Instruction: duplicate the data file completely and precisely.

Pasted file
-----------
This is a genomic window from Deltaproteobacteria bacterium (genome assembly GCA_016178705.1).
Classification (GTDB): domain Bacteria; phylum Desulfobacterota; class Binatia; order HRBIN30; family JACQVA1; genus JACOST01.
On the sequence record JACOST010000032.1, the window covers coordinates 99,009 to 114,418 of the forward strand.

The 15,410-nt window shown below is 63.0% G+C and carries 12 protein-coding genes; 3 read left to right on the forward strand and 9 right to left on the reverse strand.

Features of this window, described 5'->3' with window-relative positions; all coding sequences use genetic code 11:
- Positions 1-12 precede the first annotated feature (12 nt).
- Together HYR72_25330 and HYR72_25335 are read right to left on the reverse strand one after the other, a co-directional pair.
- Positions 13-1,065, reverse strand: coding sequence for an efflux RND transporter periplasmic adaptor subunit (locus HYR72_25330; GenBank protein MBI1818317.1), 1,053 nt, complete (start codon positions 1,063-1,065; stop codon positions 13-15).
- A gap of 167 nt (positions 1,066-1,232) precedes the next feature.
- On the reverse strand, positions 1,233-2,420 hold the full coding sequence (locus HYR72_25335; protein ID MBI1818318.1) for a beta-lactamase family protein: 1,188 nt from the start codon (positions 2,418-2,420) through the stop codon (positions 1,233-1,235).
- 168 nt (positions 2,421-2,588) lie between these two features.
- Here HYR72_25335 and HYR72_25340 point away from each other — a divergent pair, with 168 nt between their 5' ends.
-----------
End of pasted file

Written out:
This is a genomic window from Deltaproteobacteria bacterium (genome assembly GCA_016178705.1).
Classification (GTDB): domain Bacteria; phylum Desulfobacterota; class Binatia; order HRBIN30; family JACQVA1; genus JACOST01.
On the sequence record JACOST010000032.1, the window covers coordinates 99,009 to 114,418 of the forward strand.

The 15,410-nt window shown below is 63.0% G+C and carries 12 protein-coding genes; 3 read left to right on the forward strand and 9 right to left on the reverse strand.

Features of this window, described 5'->3' with window-relative positions; all coding sequences use genetic code 11:
- Positions 1-12 precede the first annotated feature (12 nt).
- Together HYR72_25330 and HYR72_25335 are read right to left on the reverse strand one after the other, a co-directional pair.
- Positions 13-1,065, reverse strand: coding sequence for an efflux RND transporter periplasmic adaptor subunit (locus HYR72_25330; GenBank protein MBI1818317.1), 1,053 nt, complete (start codon positions 1,063-1,065; stop codon positions 13-15).
- A gap of 167 nt (positions 1,066-1,232) precedes the next feature.
- On the reverse strand, positions 1,233-2,420 hold the full coding sequence (locus HYR72_25335; protein ID MBI1818318.1) for a beta-lactamase family protein: 1,188 nt from the start codon (positions 2,418-2,420) through the stop codon (positions 1,233-1,235).
- 168 nt (positions 2,421-2,588) lie between these two features.
- Here HYR72_25335 and HYR72_25340 point away from each other — a divergent pair, with 168 nt between their 5' ends.